March 2, 2009 by 8junebugs
There is snow on the ground, a cheerful fuck-you from Mother Nature, who I believe is in cahoots with Punxsutawny Phil, that furry little bastard. Normally, I’m all about the snow, but now I am losing optimal training days for the Avon Walk, and losing training days translates into panic and possible pain.
Neither of which adds to the Walk Experience.
I did get a fair amount of sleep over the weekend, and spent some good hours sipping cider at a pub with friends. It’s hard to be grumpy with live Celtic music, even if you’re not sure how loud is too loud when you’re talking over it…and over the 40 other people in the room.
Going deaf is even more of a pain in the ass in bars. Have I mentioned that? That I’m a trifle deaf in one ear and even more deaf in the other? I’m working on fixing it — I’ve had it evaluated before and the diagnosis is otosclerosis. Assuming the next appointment doesn’t change that, I’ll have a little outpatient surgery on the left ear this spring and be able to hear low, mumbly tones again. Eventually, I’ll likely have to have the same surgery on my right ear; right now, though, that’s the good ear.
I know a woman with the same condition who is opting to wait on surgery until after she has a kid, the prevailing theory being that the condition is worsened by pregnancy anyway. I think that sounds eminently sensible.
So what really cheered me up? Two things: Having a good cry over a cookbook, and hearing that there’s another wedding in the future.
Who cries over a cookbook, you ask? Most of the people who have already finished reading A Homemade Life: Stories from My Kitchen Table, by Molly Wizenberg, that’s who. Having read her blog, Orangette.com, for years, I pre-ordered this cookbook-cum-memoir last May and am not even put out that a chick a year younger than me is somehow old enough to have a memoir.
Oh get with it, Clairee. This is the eighties. If you can achieve puberty, you can achieve a past.
Molly loves food in very much the same way I love food, I think, but she expresses it far better. (Alicia — she also hates the whole idea of a secret recipe.) The book follows her first 30 years and dishes up the important recipes from them in such an open, honest, personal way that you can easily imagine Molly is baring her soul at the kitchen table, over scones and hot chocolate.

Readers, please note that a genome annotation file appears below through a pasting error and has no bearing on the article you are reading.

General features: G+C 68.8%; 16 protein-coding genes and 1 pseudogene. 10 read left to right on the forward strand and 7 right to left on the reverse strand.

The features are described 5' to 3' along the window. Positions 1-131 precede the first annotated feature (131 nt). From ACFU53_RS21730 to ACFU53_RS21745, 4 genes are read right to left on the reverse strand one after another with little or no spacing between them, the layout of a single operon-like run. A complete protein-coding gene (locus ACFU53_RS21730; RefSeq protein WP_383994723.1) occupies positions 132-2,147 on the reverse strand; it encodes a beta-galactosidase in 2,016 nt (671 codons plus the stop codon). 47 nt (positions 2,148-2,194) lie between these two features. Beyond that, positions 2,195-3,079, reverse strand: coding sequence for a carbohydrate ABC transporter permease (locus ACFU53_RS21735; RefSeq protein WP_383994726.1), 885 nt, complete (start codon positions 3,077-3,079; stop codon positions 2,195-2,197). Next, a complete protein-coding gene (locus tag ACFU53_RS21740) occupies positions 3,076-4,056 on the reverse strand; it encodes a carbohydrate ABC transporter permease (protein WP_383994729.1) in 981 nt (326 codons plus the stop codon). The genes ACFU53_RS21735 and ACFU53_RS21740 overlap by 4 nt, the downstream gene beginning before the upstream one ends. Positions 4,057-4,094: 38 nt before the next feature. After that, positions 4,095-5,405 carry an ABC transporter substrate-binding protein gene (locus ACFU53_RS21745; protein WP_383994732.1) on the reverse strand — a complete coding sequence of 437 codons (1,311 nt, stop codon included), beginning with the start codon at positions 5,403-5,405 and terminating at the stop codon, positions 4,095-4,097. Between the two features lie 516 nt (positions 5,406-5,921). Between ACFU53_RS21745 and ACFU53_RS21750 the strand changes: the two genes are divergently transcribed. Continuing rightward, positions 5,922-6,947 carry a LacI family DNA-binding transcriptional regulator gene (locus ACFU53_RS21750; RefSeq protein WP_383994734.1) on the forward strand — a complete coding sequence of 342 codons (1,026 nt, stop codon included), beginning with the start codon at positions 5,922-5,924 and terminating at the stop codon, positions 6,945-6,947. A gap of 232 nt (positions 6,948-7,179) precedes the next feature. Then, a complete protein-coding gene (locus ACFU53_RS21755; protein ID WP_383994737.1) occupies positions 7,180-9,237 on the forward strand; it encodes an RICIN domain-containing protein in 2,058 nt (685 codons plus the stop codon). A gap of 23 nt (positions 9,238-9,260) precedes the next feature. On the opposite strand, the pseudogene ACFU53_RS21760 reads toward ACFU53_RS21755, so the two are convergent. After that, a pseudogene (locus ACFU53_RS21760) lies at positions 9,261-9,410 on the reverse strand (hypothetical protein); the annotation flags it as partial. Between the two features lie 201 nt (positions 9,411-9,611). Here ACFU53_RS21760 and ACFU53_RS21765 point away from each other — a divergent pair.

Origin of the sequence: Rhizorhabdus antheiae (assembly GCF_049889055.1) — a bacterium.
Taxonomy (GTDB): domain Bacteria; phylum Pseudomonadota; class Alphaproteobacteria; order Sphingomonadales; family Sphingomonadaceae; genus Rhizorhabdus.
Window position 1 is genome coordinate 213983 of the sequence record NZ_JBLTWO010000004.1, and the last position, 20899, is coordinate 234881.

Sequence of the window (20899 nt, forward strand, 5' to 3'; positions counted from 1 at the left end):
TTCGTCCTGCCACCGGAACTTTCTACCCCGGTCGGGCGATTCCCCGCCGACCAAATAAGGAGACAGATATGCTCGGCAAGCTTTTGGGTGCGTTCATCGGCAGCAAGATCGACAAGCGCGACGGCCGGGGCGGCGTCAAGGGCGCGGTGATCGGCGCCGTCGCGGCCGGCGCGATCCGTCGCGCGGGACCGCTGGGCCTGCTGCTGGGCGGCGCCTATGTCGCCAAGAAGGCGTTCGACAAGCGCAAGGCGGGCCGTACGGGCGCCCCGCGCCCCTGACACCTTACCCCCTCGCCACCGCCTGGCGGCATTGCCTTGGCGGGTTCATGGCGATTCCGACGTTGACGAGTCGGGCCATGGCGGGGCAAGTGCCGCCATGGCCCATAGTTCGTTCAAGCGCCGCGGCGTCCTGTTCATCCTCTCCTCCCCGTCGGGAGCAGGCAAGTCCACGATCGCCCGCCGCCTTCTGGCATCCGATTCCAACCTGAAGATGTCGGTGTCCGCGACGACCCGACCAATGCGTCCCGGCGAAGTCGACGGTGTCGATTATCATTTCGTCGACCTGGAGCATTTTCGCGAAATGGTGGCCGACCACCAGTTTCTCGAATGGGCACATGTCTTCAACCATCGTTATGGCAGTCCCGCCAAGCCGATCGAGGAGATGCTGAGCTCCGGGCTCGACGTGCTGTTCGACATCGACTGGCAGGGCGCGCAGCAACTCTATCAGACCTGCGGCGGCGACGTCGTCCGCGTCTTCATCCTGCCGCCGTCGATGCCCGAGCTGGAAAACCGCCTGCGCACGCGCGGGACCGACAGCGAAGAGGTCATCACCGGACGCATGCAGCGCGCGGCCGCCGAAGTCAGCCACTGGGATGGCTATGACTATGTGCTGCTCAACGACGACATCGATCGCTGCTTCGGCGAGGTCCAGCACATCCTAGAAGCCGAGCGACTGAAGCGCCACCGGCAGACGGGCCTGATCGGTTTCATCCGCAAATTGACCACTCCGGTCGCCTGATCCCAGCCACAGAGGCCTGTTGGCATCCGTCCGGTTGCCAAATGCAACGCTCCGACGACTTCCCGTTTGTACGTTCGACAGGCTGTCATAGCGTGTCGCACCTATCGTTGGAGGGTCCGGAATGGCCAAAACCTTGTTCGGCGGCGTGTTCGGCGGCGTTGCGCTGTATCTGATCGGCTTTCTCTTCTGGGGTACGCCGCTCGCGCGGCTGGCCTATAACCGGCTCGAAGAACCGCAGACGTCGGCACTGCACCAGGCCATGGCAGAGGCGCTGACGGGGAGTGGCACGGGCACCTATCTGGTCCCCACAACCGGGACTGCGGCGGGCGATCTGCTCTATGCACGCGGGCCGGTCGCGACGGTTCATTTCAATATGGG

Most of the important stuff that happened in my childhood happened around a kitchen table…usually Grand’s. It didn’t matter that she couldn’t cook worth a damn, although she had a couple of go-to recipes (doughnuts, chocolate glaze frosting, no-bake cookies…). That just happened to be the center of our universe, so the title of this book alone probably would have sucked me in.
Anyway, Molly came to writing about food after she lost her beloved father. To cancer. Which she talks about in the book…and she is a very, very good writer.
It takes a lot of courage to admit, in writing, to relief when a loved one dies. It’s too easy to link that “relief” to being glad someone’s gone, and it’s not the same thing.
So I had a good cry. A very good cry that sort of made me hope the walls of my apartment are thicker than they probably are, because I didn’t want a concerned neighbor to knock on my door, ask if I was okay, and find out I was bawling over a cookbook. But I’ll tell you — it’s been a while since I had a book around that made me want to sit down and do nothing but read, and this did it.
It also made me want to cook something simple and delicious.
The new wedding on the horizon is my old friend sportik, who’s as full of love as anyone I know and has found happiness and romance in Australia. You’ll find her in the Framily links: The Evolution of Me. She’s followed an incredible path to get to where she is, and she holds a very, very special place in my heart. I can’t wait to meet Kristie, her fiancee — the happiness sportik has found with her shines pretty clearly in all the photos and emails. Hooray for true love!
Also, this settles the question of “We should visit sportik in Australia, but when?” May 2010, it is!